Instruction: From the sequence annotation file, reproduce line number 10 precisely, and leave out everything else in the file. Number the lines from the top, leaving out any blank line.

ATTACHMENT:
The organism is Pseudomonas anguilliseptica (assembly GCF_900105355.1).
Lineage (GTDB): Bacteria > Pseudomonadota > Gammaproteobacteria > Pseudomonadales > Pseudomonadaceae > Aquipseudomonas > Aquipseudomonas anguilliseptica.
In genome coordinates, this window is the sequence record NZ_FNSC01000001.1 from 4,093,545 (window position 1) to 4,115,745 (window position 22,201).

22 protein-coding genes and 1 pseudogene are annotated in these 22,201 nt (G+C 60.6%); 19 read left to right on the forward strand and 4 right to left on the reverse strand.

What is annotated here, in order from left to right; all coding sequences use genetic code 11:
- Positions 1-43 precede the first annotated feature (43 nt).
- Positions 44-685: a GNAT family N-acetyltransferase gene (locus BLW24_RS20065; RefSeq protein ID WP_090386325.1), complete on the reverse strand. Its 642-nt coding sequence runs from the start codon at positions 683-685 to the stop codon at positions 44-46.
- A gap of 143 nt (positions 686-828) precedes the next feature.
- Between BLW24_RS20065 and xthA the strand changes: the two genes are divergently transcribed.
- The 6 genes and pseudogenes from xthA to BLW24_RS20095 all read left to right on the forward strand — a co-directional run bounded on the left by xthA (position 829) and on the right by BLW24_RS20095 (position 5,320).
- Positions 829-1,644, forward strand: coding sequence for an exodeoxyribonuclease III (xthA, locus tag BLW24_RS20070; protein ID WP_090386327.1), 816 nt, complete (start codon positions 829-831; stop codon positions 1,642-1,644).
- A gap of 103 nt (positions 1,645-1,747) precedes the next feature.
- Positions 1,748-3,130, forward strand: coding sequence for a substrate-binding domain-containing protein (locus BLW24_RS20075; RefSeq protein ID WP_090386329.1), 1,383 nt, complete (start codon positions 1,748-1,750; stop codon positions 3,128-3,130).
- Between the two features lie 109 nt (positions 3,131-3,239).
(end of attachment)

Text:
- The 6 genes and pseudogenes from xthA to BLW24_RS20095 all read left to right on the forward strand — a co-directional run bounded on the left by xthA (position 829) and on the right by BLW24_RS20095 (position 5,320).